Back You are here: Home Interviews Feature Interview: Fat Freddy's Drop

Feature Interview: Fat Freddy's Drop

Splendour in the Grass is upon us and AAA's Gabriella had the chance to chat with Dobie Blaze aka Iain Gordon (keyboards) from New Zealand collective Fat Freddy's Drop and discuss the new album 'Blackbird' and the upcoming Splendour show.

How you doin’ Dobie?

Yeah good thanks, how are you going?

I am brilliant; it’s nice to hear a kiwi accent. I used to live in New Zealand, Hokitka.

Laughs. Haha great, we’re on the North coast.

How many days did it take you to record Blackbird?

Pause- How many days? Laughs. Days, that’s funny it’s more like how many years. It was a lot of years of recording that went into that. You know, we pop a recording out once every four years. So, I think the length, it took four years. There was a lot of days. It took a lot of time. We have a beautiful new studio, so we spend as much time as recording as we want to…. 

You have your own studio? 

Yeah, yeah we have our own studio that we've been recording in the last few years. It's a luxury to have.

Where is it located? 

Uh, it's in Wellington.

Do you reckon that if you weren't recording in your hometown, you wouldn't feel as inspired?

..Ah.. Pause.. no, no I think inspiration can be taken from wherever you are. Wellington's definitely an inspirational place for us, we love it, so um, the sound reflects the environment and the people who live in it. But no I mean we can write anywhere. We often write on the road. It depends on how we’re feeling. something might happen and we often end up making up some new thing, might be on the back of the bus, somewhere between Amsterdam and Berlin, or it might be in the green room or the hotel room.

Is Fat Freddy's drop a big collaborative project? 

There are seven composers and each person brings in a different element of composition to the way we write songs. We write songs democratically, we break through the subgroups, some songs probably than others. As far as composition and production and playing are concerned it's all equal tasks.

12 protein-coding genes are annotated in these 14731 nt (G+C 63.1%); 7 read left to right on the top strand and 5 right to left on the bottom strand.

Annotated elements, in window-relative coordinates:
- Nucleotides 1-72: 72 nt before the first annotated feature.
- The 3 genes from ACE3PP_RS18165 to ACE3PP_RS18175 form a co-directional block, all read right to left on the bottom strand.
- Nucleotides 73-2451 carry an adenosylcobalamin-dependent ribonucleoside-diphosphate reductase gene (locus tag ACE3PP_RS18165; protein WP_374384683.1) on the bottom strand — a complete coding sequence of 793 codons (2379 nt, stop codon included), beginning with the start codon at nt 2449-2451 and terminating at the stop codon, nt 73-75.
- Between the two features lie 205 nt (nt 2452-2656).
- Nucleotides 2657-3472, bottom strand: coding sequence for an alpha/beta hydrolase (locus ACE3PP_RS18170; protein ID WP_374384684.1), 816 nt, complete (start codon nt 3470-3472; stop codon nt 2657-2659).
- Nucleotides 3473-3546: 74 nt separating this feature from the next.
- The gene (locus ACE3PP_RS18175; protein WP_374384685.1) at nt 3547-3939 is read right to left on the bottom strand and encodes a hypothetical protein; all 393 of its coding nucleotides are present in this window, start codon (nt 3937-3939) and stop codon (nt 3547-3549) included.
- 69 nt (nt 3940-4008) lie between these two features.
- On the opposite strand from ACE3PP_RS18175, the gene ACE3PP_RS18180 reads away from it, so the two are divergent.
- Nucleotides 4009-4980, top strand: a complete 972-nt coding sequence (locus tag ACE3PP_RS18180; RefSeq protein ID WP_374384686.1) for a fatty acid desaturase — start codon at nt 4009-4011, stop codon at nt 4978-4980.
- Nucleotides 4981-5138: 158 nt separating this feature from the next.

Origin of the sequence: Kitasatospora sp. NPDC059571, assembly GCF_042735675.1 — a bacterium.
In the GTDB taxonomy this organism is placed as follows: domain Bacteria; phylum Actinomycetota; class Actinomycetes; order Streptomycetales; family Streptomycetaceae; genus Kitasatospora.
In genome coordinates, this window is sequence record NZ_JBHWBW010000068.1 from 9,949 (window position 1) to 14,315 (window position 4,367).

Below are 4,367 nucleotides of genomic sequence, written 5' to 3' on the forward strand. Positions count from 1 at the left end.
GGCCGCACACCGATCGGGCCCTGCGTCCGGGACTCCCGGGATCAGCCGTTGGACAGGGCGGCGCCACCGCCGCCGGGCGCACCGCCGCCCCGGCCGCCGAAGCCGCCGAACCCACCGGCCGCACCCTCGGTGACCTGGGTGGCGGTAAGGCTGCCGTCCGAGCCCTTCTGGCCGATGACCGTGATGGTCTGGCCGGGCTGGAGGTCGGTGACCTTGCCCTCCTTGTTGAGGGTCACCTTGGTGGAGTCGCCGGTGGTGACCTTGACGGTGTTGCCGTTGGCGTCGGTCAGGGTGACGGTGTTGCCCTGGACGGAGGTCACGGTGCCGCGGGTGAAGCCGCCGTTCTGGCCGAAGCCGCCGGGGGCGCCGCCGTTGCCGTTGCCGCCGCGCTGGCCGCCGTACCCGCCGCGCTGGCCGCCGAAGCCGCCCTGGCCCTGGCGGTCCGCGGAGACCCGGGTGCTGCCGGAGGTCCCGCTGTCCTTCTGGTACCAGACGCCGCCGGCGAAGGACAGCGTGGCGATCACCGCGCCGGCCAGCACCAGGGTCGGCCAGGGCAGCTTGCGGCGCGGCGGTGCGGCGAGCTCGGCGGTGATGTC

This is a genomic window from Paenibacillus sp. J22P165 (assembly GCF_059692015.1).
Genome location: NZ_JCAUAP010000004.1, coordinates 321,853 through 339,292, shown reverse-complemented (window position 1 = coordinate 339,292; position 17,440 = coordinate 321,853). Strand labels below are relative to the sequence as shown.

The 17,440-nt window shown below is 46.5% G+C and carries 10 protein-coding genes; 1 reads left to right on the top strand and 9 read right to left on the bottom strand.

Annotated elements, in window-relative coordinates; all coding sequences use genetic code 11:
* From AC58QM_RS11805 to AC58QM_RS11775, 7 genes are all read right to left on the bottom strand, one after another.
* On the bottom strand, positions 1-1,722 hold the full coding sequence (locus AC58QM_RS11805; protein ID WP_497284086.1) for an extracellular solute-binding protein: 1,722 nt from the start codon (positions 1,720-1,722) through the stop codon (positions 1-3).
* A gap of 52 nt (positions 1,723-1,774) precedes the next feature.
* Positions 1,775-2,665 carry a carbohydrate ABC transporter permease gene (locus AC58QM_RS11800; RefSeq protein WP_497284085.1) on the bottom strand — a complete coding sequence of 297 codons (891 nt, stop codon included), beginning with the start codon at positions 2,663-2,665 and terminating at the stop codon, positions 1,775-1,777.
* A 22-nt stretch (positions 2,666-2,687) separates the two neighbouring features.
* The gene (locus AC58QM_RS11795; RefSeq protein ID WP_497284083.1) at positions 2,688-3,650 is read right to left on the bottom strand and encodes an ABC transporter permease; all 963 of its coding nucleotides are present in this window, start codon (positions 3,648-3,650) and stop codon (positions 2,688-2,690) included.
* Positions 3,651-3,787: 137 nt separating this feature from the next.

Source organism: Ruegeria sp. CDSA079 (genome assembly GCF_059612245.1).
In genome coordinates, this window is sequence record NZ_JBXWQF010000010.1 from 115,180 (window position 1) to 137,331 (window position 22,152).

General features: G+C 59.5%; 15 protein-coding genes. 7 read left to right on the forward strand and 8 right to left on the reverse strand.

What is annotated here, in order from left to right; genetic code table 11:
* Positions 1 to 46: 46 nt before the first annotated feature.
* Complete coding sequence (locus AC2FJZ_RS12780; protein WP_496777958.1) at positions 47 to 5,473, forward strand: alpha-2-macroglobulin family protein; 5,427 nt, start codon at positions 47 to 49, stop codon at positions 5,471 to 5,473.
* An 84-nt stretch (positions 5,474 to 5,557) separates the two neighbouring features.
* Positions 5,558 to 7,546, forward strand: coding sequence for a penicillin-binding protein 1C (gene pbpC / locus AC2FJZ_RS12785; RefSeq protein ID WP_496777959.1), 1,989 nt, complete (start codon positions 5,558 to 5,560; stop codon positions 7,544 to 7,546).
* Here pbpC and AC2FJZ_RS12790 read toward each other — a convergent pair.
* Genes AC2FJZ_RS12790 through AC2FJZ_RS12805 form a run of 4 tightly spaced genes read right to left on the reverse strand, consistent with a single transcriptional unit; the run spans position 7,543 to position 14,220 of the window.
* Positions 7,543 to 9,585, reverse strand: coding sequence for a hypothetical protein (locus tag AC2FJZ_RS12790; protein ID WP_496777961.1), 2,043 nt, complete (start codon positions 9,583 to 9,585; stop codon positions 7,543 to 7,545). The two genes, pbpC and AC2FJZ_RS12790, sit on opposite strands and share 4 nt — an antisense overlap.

As you grow more professional as a band- I mean your bloody professional already- is improvisation on stage and recording still a part of what you do? 

Yeah we always leave a bit of room for improvisation. We come from a jam band kind of era. I suppose it was really a big part of musical development that sorta came out of jazz and then it was hip-hop and, I mean electronics, bit of a mismatch of both things being the core of what we do. So, we always leave it in the air.

What's your opinion on major record labels these days, beccause I know you guys are under your own label, Drop.

Ah, I don't really have one. I'm not really involved in the industry to do with the major labels. I don't really know how it operates anymore. But when we started making music, there were offers to get involved with a major label, and, we've all, in different times, been involved in major labels to a degree with other bands in the past. But nothing major. So, I don't really have an opinion. But I know that we couldn't consider a major label because there wasn't enough money to split between seven people, once the major label took their part. It just wasn't going to work. The only possibility was to do it ourselves. it wasn't like a plausible decision or anything it was just a matter of necessity. And it worked. We're lucky it worked. 

Yeah, I think it's great. I think more bands should be doing that, if they can afford it.

Yeah, so do I, otherwise we'd be giving up half the money we make to somebody else!

How many shows are you playing at Splendour?

Um I think we're playing one. I may need to get my facts straight, I only got home from overseas and all I've been doing is kids birthday parties and school holidays and - laughs - I've got absolutely no idea, I think we're just playing one show.

Do you get to walk around the festival and see other bands or do you have to fly straight out?

No, actually I think we've got enough time to be able to see some gigs and enjoy it this time round. Normally we're in and out, but I think we have a bit of time.

One last question before I leave you to your kids and birthday parties… Where is your favourite place to play a show?

Wellington. Laughs. I gotta say Wellington. It’s always nice to be able to come home and play in the place we first started making music in a group, cos we're not all from Wellington literally, we all come from different parts of the country.

Related Articles

Our Community

  • Facebook
  • instagram
  • Twitter
  • This email address is being protected from spambots. You need JavaScript enabled to view it.
  • Google+

Contact Us

  • This email address is being protected from spambots. You need JavaScript enabled to view it.
  • This email address is being protected from spambots. You need JavaScript enabled to view it.
  • This email address is being protected from spambots. You need JavaScript enabled to view it.